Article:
Take your money elsewhere pronto. No one else is calling him? Either all the other guy's clients are dead or he's lying through his teeth about no one calling him. Get your money out of there, send it to Vanguard or Fidelity where you won't pay fees to people who treat you like crap.

You have done an awesome job of saving up the first $100K. Keep saving money, read up on investing, and everything will be fine.

MishMash

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Re: Help me, I am freaking out!
« Reply #19 on: March 11, 2020, 07:11:29 PM »
Lose the advisor ASAP.  Mom came into a little bit of money after my dad died, advisor railroaded her into services.  I get up there and we set up a meeting to talk to said advisor I go over things like "what's her investment fees, mortgage rates have dropped does it make sense to refinance, she's got a locked in 3% CD for 10 years etc" He was nice when I was there, mom went back to sign for some of the things we had talked about and he did a complete bait and switch. 

Mom said, well let me talk to my daughter she helps me.  The guy tried everything in his power to belittle her and finally ended it with a mocking "Well I have a finance backround, if you want to trust an uneducated person so be it". Come to find out he was going to get a 2.1% cut of her account between fees and the accounts he tried to bully her into (PS this was her and dads bank of 30 years).

We are still trying to get an account that was in my dads name transferred to hers, years later, because of how bad he messed it up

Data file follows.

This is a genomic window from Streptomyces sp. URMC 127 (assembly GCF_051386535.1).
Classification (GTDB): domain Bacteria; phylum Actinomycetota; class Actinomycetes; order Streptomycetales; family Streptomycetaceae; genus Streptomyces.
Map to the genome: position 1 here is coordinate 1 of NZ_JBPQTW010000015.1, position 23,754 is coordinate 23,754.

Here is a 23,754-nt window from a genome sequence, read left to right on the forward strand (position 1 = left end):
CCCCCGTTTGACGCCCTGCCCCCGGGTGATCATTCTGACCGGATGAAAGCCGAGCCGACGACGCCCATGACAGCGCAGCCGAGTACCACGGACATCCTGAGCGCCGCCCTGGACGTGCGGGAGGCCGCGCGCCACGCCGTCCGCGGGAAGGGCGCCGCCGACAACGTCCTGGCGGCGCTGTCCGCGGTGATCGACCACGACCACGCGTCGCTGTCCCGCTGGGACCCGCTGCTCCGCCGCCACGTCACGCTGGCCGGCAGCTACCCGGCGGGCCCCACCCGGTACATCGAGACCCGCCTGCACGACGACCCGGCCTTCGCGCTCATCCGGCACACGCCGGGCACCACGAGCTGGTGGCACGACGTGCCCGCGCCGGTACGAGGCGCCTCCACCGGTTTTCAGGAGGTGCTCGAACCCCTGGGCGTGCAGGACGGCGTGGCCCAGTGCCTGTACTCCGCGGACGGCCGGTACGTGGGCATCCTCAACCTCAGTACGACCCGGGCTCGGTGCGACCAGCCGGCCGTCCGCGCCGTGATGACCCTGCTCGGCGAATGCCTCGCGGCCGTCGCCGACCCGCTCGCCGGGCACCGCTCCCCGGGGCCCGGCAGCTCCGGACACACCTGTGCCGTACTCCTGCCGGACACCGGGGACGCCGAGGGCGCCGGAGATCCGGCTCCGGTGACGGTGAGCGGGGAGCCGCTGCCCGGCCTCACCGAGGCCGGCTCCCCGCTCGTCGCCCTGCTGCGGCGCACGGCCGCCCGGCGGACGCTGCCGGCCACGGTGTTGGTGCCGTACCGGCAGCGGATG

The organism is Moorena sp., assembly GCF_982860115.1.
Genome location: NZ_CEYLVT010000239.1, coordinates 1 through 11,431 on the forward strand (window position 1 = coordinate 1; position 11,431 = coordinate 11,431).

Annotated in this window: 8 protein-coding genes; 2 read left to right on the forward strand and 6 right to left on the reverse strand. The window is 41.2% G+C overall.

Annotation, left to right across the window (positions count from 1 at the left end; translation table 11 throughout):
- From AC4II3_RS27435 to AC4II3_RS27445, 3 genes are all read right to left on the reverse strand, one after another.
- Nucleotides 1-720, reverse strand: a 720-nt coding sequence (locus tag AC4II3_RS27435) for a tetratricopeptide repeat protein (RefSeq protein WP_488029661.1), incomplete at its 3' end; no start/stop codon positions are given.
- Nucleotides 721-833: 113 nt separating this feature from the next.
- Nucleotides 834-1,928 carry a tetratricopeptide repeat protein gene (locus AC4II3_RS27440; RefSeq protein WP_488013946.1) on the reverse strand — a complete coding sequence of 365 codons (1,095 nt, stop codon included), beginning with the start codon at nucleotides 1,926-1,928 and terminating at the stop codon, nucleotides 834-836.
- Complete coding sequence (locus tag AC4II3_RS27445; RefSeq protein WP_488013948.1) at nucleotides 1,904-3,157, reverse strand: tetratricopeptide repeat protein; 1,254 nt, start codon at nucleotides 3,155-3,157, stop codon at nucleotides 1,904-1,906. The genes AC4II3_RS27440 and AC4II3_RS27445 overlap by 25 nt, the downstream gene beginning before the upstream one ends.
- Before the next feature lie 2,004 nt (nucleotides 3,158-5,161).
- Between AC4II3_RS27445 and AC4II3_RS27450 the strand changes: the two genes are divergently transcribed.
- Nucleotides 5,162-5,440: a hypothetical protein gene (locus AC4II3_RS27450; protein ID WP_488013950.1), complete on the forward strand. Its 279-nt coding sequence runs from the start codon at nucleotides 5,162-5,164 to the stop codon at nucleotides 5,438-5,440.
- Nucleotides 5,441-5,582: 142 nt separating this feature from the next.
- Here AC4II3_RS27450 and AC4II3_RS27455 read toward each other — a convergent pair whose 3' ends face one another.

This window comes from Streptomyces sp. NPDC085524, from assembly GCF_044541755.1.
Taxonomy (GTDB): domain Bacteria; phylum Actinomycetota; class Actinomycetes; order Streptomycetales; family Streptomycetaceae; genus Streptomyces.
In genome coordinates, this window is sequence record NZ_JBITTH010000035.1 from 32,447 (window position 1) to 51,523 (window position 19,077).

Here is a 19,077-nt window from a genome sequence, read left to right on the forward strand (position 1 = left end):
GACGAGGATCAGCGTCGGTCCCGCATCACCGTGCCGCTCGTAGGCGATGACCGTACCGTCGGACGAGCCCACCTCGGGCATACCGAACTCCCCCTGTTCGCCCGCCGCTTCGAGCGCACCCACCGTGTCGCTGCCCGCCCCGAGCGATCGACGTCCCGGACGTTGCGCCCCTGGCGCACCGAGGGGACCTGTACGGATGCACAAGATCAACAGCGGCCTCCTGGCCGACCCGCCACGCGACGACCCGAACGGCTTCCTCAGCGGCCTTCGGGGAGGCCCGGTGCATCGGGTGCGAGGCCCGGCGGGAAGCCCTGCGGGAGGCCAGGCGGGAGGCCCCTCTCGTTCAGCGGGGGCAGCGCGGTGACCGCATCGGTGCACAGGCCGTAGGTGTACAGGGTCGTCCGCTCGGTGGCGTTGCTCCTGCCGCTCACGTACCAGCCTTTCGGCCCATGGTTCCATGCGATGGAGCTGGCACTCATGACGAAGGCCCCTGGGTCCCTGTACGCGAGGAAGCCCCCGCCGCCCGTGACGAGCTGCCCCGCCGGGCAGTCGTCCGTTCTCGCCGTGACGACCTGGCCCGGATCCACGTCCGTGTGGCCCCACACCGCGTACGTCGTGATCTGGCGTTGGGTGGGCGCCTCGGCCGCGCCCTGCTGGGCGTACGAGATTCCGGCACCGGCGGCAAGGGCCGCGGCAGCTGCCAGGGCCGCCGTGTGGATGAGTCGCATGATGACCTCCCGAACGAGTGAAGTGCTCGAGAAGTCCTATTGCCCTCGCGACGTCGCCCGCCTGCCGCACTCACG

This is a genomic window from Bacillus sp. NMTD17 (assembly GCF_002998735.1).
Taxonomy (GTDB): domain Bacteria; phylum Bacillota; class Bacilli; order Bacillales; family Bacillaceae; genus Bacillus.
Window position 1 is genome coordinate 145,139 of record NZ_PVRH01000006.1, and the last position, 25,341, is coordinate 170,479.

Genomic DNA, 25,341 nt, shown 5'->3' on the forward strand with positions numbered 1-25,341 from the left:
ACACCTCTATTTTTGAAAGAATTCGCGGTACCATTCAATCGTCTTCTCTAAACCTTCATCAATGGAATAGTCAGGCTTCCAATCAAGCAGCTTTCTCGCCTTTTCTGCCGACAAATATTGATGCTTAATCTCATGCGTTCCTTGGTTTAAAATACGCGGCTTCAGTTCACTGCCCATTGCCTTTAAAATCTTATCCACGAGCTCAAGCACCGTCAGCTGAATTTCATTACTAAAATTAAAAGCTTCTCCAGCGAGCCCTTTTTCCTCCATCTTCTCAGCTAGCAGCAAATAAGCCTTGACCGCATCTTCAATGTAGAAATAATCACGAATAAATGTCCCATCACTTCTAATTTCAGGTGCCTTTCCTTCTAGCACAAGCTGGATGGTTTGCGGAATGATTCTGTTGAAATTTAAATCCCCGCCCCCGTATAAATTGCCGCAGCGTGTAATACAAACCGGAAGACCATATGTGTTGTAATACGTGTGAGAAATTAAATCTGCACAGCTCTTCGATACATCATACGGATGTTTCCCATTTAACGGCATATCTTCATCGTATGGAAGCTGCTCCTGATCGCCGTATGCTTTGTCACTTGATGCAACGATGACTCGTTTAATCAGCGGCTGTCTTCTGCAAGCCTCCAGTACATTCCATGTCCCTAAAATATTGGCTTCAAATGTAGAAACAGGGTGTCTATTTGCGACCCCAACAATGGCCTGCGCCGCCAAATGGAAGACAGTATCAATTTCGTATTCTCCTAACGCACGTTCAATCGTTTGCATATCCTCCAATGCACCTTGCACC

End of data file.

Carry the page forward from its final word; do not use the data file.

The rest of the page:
Another Reader

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Re: Help me, I am freaking out!
« Reply #20 on: March 11, 2020, 07:16:35 PM »
My guess is the 457 is with Prudential and you started an IRA with them because they were convenient and the state trusted them.  Prudential managed one of my 457 accounts, and they were awful. I had no choice, Prudential was the employer's choice. 

In your shoes, I would immediately move the IRA to Fidelity or Vanguard.  Fidelity will provide a bit more service, but you need to choose investments there wisely.  Don't let them tell you they can "manage" your money.  Just open the account and transfer the assets.  With Vanguard, you are on your own.  Pick one and have them do the account transfer.  Don't even talk to the jack ass at Prudential.  Read a bit from the suggested sources here and take a deep breath.  No need to do anything now except to move the IRA. 

With regard to the 457 plan, you should review the funds and the fund fees.  The objective is to pick the lowest cost, best performing funds they offer.  If they offer lower cost index funds, those are likely your best choices.  You are probably paying an annual or quarterly fee for the 457 plan.  That's usually a flat amount, so the more you have in the account, the less that fee matters.  Hold your nose and keep contributing.  When you leave your employer, you can take the money with you.

You may want to look at your choice of Roth vs traditional IRA.  If you qualify for the traditional IRA, it may make more sense to do that.  If you think your income will be lower in retirement, it often is better to defer the taxes until you take the money out in retirement.